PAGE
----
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Help me sell some books for fun and slight profit.
January 5, 2008 10:00 AM   Subscribe

I'd like to make a little pocket money off selling books on half.com. What should I know?

I started out by listing a bunch of my old books on half.com, and in the last two weeks, I've made about $150. I'm not looking to make a living at this, but it might be nice to make a little money to pay for movies and DVDs and CDs and whatnot.

What can you tell me? What sugggestions or experiences do you have? What should I absolutely do? What should I absolutely not do? Impart your wisdom, MeFi!
posted by santojulieta to Work & Money (8 answers total) 21 users marked this as a favorite
 
Partly is depends what kind of books you have? Pop fiction or harder to find stuff.

You might want to try Amazon instead of half...or try Alibris.

How many books do you have to sell? A hundred? A Thousand? A lot depends on that as well.
posted by UMDirector at 10:06 AM on January 5, 2008


Right now, I have something like 120 books listed. Some are popular fiction. Some are older. I also have a lot of classics (like Great Gatsby) listed as well.

I'm interested in checking out Goodwill and Salvation Army shops to find some books to list as well.
posted by santojulieta at 10:22 AM on January 5, 2008


I looked at both Half and Amazon when I started selling textbooks, and it looked like Half took less off the top of sales than Amazon did. For Half, I'd say, if you haven't already been doing so, check what your books are generally going for from other sellers, and keep in mind that Half's reimbursement of shipping fees usually doesn't quite cover everything (especially on expedited shipping orders).

Half shares user accounts and the feedback system with eBay, but I've found that out of my buyers so far, only 1 out of 4 has thought to leave feedback, and since a seller derives their reputation on Half pretty much entirely from feedback, in the future, I'll probably include the little packing slip printout that includes a little reminder to leave feedback to show appreciation if they think the deal went well.

Other than that, I appreciate being able to flip an old textbook here and there, and find that I magically have $40 more in my bank account in two weeks. So kudos to you, Half.com.
posted by stleric at 10:30 AM on January 5, 2008


My wife and I sold used books on Ebay for a several years. Here are some tips:

1) Learn how to grade books and accurately describe their condition.

2) Learn what a "book club edition" of a book is, and avoid them.

3) Learn how to find out a book's printing history by looking at it.

4) Goodwill and Salvation Army used to be gold mines, but I think they've gotten a lot smarter about putting out the Heinlein first editions for a buck (that was a real good day). Library sales are where the real action's at.

5) Paperbacks can sell well if you organize them in good lots (e.g., a big lot of horror novels, or a big lot of sci-fi, etc.), but your margins are going to be a lot lower, and it can be really hit-or-miss.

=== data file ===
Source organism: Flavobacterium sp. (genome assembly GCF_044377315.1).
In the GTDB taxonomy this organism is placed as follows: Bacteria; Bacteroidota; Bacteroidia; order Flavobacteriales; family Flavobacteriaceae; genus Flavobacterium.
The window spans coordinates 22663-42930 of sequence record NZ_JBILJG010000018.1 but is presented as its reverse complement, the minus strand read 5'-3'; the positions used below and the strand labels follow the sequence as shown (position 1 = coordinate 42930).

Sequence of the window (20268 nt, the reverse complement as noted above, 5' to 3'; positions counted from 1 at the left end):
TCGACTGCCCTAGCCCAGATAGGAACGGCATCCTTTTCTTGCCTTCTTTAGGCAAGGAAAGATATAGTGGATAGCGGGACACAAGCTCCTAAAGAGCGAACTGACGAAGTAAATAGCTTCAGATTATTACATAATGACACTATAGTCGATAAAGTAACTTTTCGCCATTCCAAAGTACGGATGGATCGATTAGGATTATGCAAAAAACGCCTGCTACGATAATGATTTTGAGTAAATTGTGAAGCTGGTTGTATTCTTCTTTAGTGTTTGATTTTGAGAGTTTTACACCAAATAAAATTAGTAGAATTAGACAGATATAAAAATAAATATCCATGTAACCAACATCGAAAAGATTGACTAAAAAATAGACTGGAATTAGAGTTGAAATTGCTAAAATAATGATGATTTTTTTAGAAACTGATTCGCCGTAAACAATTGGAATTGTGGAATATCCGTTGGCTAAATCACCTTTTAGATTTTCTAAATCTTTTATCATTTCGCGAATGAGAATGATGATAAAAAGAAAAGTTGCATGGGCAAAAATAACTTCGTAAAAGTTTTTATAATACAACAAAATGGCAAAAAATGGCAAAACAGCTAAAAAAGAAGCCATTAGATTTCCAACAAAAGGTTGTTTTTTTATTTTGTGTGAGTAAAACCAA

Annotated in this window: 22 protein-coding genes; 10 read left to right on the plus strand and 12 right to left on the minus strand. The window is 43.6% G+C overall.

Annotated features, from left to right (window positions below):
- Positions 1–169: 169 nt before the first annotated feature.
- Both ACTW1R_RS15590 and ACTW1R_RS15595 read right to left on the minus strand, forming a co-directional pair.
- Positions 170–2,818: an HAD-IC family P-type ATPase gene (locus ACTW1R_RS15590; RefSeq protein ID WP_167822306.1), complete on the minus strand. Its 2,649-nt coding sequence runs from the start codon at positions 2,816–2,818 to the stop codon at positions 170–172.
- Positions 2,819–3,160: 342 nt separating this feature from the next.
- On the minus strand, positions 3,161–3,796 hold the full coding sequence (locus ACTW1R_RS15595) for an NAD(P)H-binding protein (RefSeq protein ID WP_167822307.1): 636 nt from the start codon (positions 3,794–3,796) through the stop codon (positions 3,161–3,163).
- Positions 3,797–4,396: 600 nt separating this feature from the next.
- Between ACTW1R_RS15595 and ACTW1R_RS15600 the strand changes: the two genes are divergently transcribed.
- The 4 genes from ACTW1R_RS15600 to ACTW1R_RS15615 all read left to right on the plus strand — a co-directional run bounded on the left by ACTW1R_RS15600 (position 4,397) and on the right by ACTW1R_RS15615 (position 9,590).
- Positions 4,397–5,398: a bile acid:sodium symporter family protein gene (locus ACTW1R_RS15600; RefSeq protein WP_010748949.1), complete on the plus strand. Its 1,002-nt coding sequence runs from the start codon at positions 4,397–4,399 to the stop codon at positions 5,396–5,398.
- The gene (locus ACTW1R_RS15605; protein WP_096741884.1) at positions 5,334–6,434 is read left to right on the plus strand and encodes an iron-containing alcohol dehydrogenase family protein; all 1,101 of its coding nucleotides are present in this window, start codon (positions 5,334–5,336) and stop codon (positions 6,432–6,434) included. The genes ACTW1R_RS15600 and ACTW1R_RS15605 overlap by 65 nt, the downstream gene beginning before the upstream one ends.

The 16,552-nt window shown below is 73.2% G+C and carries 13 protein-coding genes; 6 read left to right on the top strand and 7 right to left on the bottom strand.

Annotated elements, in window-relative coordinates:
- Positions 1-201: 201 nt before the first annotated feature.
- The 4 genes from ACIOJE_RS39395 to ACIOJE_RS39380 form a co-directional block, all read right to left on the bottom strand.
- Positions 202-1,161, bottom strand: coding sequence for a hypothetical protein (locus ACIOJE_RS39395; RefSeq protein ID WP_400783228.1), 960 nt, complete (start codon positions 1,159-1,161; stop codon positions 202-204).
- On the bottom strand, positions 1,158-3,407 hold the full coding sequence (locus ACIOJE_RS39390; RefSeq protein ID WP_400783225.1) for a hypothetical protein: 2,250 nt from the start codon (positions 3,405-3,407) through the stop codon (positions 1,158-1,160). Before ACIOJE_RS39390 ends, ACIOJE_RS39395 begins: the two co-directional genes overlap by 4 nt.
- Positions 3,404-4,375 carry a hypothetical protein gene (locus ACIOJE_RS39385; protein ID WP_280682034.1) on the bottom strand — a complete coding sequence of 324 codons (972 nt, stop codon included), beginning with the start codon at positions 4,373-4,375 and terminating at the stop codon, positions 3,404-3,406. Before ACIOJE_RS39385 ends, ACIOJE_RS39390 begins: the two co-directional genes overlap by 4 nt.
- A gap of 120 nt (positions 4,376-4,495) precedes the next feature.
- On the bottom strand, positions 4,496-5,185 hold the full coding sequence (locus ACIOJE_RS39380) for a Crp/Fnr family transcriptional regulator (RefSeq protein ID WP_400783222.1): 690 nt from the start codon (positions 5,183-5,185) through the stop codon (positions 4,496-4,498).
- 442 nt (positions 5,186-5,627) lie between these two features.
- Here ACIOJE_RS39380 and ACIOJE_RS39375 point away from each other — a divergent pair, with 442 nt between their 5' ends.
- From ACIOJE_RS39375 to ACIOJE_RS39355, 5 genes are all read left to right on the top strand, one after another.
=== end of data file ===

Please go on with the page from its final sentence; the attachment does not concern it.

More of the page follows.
posted by Doofus Magoo at 10:30 AM on January 5, 2008 [3 favorites]


Your biggest decision should probably be whether to go with Half.com or Amazon Marketplace. Some googling can turn up a lot of opinions, including this one.

Also, make sure to check out the different fees that you will be paying at each one for various kinds of items. Here are good calculators for Half.com and Amazon.
posted by burnmp3s at 10:38 AM on January 5, 2008 [1 favorite]


Just a warning - Expedited shipping on half.com does not come close to covering the cost of sending a hardback, especially textbooks.
posted by metahawk at 11:28 AM on January 5, 2008


If you start selling more books or want to sell on multiple channels you might want to check out some software to make your life easier...something like www.ka-zam.com allows you to sell multichannels, track whats sold etc, integrates shipping and generally makes your life easier. Might not need anything like that for 120 books, but if your turn over on those becomes enough or you anything it could help.
posted by UMDirector at 11:51 AM on January 5, 2008 [1 favorite]


I would avoid advertising/offering Expedited Shipping if you plan on selling a lot of big, heavy, hardback books. (Basically anything that you can't fit into a Priority Mail Flat Rate box.)

Get tracking numbers on EVERYTHING you ship. It's to protect you as much as the buyer.

Learn your Post Office rates. There's a certain size/weight under which Media Mail is actually more expensive than FCM, but sometimes the Post Office people (or the machines) won't tell you and will just let you screw yourself. Learn the rates and the break-even points for various services.

I've found it convenient to have an electronic label printer (a Dymo LabelWriter) so I can just copy/paste names and addresses and print them, without worrying about accidentally mis-copying the address and having a package get misdelivered as a result. However, I wouldn't go out and spend $150 on a printer unless you have other reasons for buying it. And I personally am not that sold on the concept of e-postage (why bother when you can just stick the appropriate number of stamps on it? all you really need is the scale and a rate chart, unless you're doing a lot of volume).
posted by Kadin2048 at 9:31 PM on January 5, 2008


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